What about prescribed medications? Entire classes of drugs are known to cause weight gain and ironically, one class of them is anti-depressants. Tricyclic antidepressants (TCA's), selective serotonin reuptake inhibitors (SSRI's), and monamine oxidase inhibors (MAOI's) all have been known to increase weight in at least 25% of people taking them. Of course birth control pills are known to cause weight gain, beta blockers, and, of course, steroids, will also increase weight. And, according the CDC, 22% of children are on prescription meds, 30% of teenagers, 88% of people over 60 years old are on at least one medication, and one-third of them are on five or more. If you are 20 to 59 and are on a medication, statistically it's probably an anti-depressant.

Can you start to see how some of these things tie together? Like antibiotic use damaging the gut biome, causing intestinal permeability, resulting in the body reacting to food proteins that should have stayed in the gut, causing inflammation around the body. Here's another example: high-carb intake causing insulin resistance, in turn causing high estrogen (which just by itself causes weight gain — why do you think they inject estrogen into cattle?), which then interferes with thyroid function. Or someone is on a prescription med, doesn't eat ideally, and then has an injury that prevents exercise. And we look at them and think it's that they're undisciplined and lazy.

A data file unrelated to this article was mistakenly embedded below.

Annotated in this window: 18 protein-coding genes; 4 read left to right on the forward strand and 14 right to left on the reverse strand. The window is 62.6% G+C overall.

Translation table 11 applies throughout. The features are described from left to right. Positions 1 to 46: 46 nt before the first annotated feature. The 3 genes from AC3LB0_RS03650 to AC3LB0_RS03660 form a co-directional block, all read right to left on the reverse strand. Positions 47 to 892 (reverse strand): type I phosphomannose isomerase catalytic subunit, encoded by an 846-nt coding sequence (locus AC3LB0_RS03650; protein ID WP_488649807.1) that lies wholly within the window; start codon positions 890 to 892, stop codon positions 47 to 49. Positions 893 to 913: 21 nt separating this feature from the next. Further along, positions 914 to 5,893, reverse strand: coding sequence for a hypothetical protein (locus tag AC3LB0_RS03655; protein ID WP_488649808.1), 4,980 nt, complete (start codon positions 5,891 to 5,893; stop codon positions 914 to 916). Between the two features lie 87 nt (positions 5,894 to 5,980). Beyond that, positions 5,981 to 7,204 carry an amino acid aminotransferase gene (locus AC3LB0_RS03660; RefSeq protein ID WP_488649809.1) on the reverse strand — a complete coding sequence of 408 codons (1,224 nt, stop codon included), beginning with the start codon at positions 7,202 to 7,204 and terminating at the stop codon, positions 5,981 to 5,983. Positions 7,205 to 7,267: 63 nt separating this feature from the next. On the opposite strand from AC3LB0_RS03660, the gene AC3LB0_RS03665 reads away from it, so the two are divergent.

Then, of course, there are factors like Vitamin D levels contributing to obesity, leptin resistance causing people to never feel full, and how diet sodas increase obesity even more than regular sodas. And naturally, people are quick to say that obesity can be genetic, but you want to think about that: have our genes really changed in the last 25 years? No, they have not, but a lot of other things have. Put all of these factors together in some combination, add in the cultural pulls we have in TV commercials, that we have the cheapest food in the world (literally and nutritionally), a subsidized farming culture, food marketing to children, and a plethora of other factors, and you can see that it's simply wildly inaccurate (not to mention statistically ineffective) to tell people to count their calories and exercise more.